If I have to praise one man it has to be Andrew Macdonald. If a moment summed up his match it was tapping the ball through his legs to outwit Cheyne . He also had the vision to touch it round Ricky Ross and pick it up on the other side. His hitting has been crisp and long and his pace gets him to the ball. He has been bred for summer shinty -put him in a heavy challenge in the November gutters and he will be battered off the ball-give him a dry pitch and a moving ball and he becomes the player we saw in Macdonald Cups ten years ago. Stewart Morrison at wing back was also excellent-the years rolled away and he looked as if he were back on the Bught in ‘88 where he had his finest hour and a half..
The Goalkeeper was equally superb- he got his club to about four difficult ones and cleared away any number of other dodgy ones : but Newtonmore made him work. Pause for effect. The one he lost in 78 minutes he almost stopped, fine stroke though it was.
Then of course we had our traditional surge towards the shop. Too late.
So the Camanachd Cup will not be on display in Paterson’s Stores this winter nor will it grace the counter of the Blarmor. However, if we keep at it and this team matures then we can make it through. After that anything can happen. There are after all only four matches to win before we get the civic reception in the Town House. Who knows ? We might even get Team of the Month that year.

Thursday, June 01, 2006

A (Little) Roar for Newtonmore.

This is a Glen Team of 1902 which stood up to Newtonmore. These striped jerseys are black and red.Take heart.
I say this because it is difficult to know what to say when you have to play a home game against a side which is rediscovering its pedigree and has just come off a 6-2 win against Kingussie except to whisper under your breath “Bring it on” and hope that they are not really listening.
Well we have been in a Camanachd Cup final before : so have they- a few times I believe . Once upon a time we used to beat them when they came to Drum- 6-2 I recall on one occasion -but not that that won us anything.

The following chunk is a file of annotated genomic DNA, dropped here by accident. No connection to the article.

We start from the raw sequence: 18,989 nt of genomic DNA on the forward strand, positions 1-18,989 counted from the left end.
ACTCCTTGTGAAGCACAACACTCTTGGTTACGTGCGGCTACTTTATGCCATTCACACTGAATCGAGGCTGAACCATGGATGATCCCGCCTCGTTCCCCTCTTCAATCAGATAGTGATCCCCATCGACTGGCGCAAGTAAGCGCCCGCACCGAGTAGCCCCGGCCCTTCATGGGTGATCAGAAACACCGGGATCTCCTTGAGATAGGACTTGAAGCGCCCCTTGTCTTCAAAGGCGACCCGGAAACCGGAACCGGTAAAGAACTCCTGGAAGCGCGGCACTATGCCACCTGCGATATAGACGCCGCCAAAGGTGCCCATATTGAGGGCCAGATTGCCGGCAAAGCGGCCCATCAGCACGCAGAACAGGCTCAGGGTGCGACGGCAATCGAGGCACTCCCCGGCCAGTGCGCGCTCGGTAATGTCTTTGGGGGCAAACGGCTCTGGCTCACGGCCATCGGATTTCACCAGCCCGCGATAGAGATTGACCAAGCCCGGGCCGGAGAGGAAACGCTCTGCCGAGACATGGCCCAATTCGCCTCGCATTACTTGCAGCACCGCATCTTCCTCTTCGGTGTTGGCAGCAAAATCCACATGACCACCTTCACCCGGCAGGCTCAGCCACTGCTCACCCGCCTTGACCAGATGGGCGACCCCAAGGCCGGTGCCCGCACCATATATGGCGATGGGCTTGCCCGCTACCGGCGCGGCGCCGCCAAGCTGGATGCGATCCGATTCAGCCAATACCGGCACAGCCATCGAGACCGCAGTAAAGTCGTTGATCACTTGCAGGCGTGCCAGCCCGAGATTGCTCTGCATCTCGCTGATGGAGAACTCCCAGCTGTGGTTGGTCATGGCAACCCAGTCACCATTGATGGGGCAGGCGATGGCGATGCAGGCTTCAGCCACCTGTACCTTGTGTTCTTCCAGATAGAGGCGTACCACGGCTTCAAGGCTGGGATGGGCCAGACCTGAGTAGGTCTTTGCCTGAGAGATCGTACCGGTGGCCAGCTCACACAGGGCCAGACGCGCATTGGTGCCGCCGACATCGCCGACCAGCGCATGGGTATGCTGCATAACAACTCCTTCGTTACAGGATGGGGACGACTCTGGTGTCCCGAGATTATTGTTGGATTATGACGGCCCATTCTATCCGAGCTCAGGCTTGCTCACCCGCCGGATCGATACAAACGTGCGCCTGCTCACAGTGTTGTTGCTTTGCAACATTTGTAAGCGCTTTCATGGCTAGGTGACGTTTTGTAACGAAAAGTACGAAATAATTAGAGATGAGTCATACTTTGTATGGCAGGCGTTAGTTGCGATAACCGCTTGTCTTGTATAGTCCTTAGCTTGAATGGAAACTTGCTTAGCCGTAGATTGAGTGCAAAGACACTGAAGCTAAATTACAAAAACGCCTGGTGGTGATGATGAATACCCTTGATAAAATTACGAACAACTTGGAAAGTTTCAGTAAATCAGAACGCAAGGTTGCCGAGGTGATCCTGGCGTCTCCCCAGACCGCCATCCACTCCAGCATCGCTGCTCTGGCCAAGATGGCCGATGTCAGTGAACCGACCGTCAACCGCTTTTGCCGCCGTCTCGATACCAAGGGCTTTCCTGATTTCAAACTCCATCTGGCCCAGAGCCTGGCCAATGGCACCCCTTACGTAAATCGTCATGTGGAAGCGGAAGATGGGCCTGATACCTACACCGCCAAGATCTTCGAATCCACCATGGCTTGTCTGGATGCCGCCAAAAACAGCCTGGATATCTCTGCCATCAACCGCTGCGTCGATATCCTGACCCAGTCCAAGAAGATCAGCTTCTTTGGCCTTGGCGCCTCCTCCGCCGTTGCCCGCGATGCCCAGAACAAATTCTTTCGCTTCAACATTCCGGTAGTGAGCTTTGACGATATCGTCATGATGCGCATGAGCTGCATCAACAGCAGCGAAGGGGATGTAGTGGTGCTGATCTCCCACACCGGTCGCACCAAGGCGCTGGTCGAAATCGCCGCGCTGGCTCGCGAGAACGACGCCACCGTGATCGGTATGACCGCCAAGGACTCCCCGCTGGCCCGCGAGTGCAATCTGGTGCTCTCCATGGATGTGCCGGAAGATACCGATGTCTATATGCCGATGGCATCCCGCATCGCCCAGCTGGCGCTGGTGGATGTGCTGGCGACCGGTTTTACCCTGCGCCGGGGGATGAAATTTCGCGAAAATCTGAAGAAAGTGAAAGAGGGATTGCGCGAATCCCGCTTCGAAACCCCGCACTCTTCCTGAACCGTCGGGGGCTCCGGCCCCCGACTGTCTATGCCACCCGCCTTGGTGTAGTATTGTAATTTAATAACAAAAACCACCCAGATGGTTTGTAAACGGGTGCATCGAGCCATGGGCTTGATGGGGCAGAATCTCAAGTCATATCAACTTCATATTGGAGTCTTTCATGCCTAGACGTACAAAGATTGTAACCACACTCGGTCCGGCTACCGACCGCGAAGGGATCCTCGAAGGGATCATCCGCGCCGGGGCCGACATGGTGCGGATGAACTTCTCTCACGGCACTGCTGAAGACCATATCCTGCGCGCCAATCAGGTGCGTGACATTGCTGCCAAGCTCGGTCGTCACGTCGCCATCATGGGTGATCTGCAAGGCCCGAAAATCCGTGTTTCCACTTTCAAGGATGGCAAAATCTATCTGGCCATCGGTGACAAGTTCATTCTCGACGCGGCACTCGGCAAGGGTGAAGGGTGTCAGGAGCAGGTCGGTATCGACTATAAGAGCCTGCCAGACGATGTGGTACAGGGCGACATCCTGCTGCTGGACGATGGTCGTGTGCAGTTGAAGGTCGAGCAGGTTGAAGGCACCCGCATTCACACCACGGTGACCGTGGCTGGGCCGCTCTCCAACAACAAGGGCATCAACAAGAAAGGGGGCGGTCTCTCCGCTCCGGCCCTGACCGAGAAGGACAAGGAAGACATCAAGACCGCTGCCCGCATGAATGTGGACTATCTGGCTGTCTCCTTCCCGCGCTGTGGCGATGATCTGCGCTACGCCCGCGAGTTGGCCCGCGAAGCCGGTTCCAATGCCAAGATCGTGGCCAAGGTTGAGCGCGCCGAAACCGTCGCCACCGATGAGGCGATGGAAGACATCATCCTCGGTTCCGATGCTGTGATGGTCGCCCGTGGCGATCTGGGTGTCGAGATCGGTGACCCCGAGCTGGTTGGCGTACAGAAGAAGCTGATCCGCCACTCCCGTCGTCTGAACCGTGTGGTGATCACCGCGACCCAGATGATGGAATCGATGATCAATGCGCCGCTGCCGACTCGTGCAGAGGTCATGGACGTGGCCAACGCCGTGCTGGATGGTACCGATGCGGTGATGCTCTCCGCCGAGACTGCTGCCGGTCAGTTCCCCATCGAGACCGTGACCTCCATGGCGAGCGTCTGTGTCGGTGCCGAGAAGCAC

I believe they are now being trained by some inspirational guru and that they have finally begun to try in this summer shinty business . Not only that but they have Ricky Ross travelling up from Preston and Orsten Gardiner coming up from London so they are nearly as dedicated to the cause as we are.
However, we are at home and we have the tradition. The President however in an act of supreme fairness has cut the grass : on reflection it might have been better for him to have put down some fertiliser on it to encourage it to grow long and lush in the very spots where Fraser Mackintosh is wont to run. Our friend the mole too should have been cajoled to play his part by rendering the top side of the field over by the bowling green rough and uneven . That way running shinty can not be played and a good thing too.
While wishing to make a little note that the other team defeated Lochbroom 4-1 last Saturday I have to confess that the game to come has been preying upon what passes for my mind. Still credit to all the scoring Neils and to Ally Mack who not only notched a goal but got his name in the West Highland Free Press too.-though that is a dubious honour. I also believe that the boys had to play on sea turf too with a former Kinlochshiel Fraser at fullback against them.
Hendo counted them all out: he was lucky to be able to count them all back in.
Now here’s a question for the Shinty Quiz- Which team was the first to beat all of the new teams in North shinty?
Why Hendo’s Glen Heroes of course.
A win against Nairn, a scrape against Ardnamurchan and finally a squeak against Lochbroom and the Neils make shinty history. Well done.
Team of the month? Hardly. The Glen doesn’t do Team of the Month.
Anyway there’s a snap of a Glen team that gave Newtonmore a run for their money. The year was 1902 . The occasion was the MacTavish final and these guys drew 3-3 in Inverness which means that had they played at home the boys would have won. They are looking very ned-like in their prototype tweed baseball caps and I may be wrong but I think that we can see Billy Reid in the front row third left hiding behind his moustache. Again uncertainty rules but the consensus is that the chap in the back row two in from the right is none other than Ron Fraser. However since he is wearing the obligatory headwear his distinctive hairstyle is uncheckable. Geordie of course is unmissable.
Nothing to fear from newtonmore then- our team has qualities of durability that Newtonmore will ignore at their peril. We didn’t suffer in the Clearances either but they did. So there. Only perhaps they did not suffer enough. So there again.